• PHOTOS: Bourbon Chase

    The 2014 Bourbon Chase rolled through Nelson County on Friday on its way through central Kentucky before finishing in Lexington Saturday. More than 300 teams of 12 runners braved the rainy conditions to run three relay shifts in the 36-leg, 200-mile overnight race throughout Kentucky’s Bourbon Country.

  • WORTH THE WEIGHT: A new chapter: No pain, no gain

    It has now been a little more than a month since I updated everyone on my fitness journey. And honestly, everything is going great. I lost another 8 pounds, bringing my total to 58 pounds and 33.5 inches.

  • State health department issues ‘call for action’ to fight childhood obesity


    The state Department for Public Health has issued a “call for action” to fight childhood obesity, a long-term health burden in which Kentucky continually ranks in the top 10 among states, and currently first among high-school students.

  • Flaget Memorial Hospital to host Health and Wellness Fair

    Flaget Memorial Hospital, part of KentuckyOne Health, will host an afternoon of family fun, health and wellness on Saturday, Sept. 27, from 11 a.m. to 2 p.m.

     The Flaget Memorial Hospital Health Fair will be held at the hospital, 4305 New Shepherdsville Road, and include free health screenings, health education, giveaways, door prizes and activities for kids.

    The free health screenings available include:

    • Blood pressure

    • Blood sugar

    • Cholesterol

    • Oxygen level

    • Bone density

  • Flaget announces partnership with Brown Cancer Center

    Flaget Memorial Hospital has announced its affiliation with the James Graham Brown Cancer Center, both members of KentuckyOne Health. The partnership is aimed at further improving research and treatment opportunities for local patients in the fight against cancer.

    At a press conference Friday, Flaget Memorial Hospital President Sue Downs, along with representatives from Flaget and Brown, announced the affiliation, which will bring in experts from Louisville to collaborate with local cancer care physicians at Flaget.

  • Flaget golf tournament raises $34,700

    The Flaget Memorial Hospital Foundation, part of KentuckyOne Health, hosted its third annual golf scramble on Friday, June 27, at the Bardstown Country Club at Maywood. The presenting sponsor was the Flaget Memorial Hospital Medical Staff.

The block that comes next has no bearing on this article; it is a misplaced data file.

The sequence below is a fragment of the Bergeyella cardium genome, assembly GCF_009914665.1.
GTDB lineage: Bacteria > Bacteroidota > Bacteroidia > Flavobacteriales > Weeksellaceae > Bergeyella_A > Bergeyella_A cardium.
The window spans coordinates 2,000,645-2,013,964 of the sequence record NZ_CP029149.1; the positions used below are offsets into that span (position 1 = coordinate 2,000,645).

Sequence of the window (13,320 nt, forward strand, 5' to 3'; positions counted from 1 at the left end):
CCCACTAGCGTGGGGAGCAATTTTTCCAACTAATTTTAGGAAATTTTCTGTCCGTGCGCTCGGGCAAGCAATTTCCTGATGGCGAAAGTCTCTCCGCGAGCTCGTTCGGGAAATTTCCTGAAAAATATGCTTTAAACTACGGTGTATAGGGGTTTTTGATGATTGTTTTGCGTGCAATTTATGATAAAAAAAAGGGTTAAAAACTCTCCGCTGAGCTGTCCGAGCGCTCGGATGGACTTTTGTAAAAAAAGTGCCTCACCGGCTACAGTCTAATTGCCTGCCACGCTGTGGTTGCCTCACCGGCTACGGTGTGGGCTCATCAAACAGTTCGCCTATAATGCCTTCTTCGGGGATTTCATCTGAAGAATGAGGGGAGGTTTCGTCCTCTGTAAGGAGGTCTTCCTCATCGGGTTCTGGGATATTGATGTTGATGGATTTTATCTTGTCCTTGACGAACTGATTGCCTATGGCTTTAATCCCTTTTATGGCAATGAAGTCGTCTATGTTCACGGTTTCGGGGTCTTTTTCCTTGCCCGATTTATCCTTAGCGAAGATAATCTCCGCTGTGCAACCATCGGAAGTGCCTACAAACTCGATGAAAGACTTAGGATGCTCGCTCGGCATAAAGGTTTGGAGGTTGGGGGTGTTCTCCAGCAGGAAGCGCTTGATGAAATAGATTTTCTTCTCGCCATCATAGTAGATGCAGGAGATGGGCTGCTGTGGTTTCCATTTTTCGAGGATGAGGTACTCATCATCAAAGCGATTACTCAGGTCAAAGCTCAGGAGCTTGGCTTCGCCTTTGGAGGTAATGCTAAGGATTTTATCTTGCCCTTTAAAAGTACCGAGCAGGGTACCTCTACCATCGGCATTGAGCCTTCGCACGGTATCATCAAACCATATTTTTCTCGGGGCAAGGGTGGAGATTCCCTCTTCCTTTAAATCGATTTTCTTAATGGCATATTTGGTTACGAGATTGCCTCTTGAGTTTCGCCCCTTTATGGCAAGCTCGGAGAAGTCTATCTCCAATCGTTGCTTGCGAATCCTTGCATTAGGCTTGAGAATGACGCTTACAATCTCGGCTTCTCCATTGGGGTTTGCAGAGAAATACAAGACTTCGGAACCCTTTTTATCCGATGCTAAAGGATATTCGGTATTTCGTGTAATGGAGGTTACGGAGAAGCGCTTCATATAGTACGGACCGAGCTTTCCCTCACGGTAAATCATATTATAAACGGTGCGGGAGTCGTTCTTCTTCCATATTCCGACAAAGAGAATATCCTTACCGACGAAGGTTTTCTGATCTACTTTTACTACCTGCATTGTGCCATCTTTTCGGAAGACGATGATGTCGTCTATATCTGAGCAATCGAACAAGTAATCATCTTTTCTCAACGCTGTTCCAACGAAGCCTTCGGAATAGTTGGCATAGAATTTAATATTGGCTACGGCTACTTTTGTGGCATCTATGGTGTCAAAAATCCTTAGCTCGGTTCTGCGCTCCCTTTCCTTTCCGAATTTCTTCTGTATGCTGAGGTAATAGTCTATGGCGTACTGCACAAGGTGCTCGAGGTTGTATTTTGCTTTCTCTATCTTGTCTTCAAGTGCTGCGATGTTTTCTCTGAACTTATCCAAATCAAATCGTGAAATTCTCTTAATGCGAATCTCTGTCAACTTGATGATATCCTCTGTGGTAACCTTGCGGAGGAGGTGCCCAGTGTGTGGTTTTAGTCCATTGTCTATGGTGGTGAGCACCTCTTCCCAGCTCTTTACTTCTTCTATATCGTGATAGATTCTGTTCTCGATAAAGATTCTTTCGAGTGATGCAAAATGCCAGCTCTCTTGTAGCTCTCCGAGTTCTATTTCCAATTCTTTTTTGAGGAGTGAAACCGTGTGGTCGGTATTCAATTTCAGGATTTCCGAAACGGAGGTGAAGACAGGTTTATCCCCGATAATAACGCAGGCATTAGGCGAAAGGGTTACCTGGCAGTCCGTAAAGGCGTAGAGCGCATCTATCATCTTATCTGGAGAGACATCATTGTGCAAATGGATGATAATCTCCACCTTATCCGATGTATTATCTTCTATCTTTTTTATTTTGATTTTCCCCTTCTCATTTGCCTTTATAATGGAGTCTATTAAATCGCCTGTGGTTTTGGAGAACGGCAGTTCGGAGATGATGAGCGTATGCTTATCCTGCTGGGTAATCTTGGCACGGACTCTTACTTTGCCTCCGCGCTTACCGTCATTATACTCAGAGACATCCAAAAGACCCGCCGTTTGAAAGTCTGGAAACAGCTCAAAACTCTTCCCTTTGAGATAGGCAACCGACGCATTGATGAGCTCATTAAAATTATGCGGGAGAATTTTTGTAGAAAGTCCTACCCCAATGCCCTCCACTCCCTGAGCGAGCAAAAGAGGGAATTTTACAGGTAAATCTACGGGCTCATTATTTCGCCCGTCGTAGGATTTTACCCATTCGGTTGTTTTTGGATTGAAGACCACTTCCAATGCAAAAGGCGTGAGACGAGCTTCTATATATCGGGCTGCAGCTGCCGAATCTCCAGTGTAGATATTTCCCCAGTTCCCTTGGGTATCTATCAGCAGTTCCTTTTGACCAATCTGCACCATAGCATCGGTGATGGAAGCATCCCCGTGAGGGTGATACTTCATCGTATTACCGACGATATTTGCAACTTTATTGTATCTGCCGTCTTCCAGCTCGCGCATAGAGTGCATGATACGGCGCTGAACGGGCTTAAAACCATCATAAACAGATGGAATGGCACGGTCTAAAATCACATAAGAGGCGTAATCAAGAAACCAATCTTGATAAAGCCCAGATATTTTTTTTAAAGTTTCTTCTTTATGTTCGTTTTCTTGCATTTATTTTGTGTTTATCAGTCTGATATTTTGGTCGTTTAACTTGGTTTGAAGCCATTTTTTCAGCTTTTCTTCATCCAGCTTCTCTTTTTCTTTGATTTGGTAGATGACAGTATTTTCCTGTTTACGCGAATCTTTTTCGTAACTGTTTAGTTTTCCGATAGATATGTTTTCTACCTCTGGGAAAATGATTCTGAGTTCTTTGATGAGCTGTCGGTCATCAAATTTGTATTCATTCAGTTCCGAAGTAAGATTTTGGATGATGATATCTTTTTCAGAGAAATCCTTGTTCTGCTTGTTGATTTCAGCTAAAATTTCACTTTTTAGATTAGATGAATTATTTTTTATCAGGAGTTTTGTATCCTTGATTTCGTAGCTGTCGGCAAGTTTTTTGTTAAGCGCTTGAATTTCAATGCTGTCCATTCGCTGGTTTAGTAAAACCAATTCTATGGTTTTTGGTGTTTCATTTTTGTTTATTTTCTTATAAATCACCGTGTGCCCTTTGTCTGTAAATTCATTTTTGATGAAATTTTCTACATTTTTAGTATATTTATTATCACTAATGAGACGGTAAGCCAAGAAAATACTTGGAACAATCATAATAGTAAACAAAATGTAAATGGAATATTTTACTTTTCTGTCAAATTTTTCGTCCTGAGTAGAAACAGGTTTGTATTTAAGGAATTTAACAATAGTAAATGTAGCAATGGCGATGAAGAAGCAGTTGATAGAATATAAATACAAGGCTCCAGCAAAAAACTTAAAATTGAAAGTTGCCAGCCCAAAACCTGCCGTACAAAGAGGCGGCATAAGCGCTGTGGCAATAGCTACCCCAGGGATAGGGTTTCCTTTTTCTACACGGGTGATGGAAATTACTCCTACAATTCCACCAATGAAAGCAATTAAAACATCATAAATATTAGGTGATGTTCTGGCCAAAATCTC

This year’s event raised $34,700, which will support the Flaget Memorial Hospital’s Greatest Needs Fund. This fund allows the hospital to purchase essential new medical equipment, hire or train new staff, cover the costs of care for patients who would otherwise be unable to afford treatment or launch critical new programs.

  • Are you eligible for WIC?


    Nelson County Health Dept.

  • Flaget receives national recognition for support of nursing certification

    Flaget Memorial Hospital, part of KentuckyOne Health, has earned the CNOR Strong designation from the Competency & Credentialing Institute. The CNOR Strong designation is given to facilities having at least 50 percent of its operating room nursing staff CNOR certified, and provides programs that reward and recognize its certified nurses. This is the first year CCI has awarded this elite status to facilities nationwide.

    The CNOR certification program is for perioperative nurses interested in improving skills, and providing quality care.

  • Gallbladder disease can take several forms

    Dr. Rob Farrell

    KentuckyOne Health Weight Loss and Surgery Associates

    The gallbladder is an organ attached to another organ, the liver.

    The gallbladder’s main job is to store bile. Bile helps the body to break down and digest the fats that you eat. The gallbladder acts like a reservoir for the liver which produces the bile. After a meal, the small intestine releases a hormone called cholecystokinin that tells the gallbladder to release bile. Bile then goes to work in the small intestine, breaking down the fats in that hamburger you ate!

  • You and the sun: A good combination? It depends

    Dr. Mark Abromavich, M.D.
    Fellow of the
    American Academy of Family Practice

    There is an old saying about tanning: If it doesn’t come in a bottle, then it can’t be good for you. Since man stepped out of his cave and enjoyed the power of the sun, a very popular activity has been obtaining a tan or darkening of the skin due to light’s effect on cells in the skin. This article will address some of the dangers of that activity and what to do about them.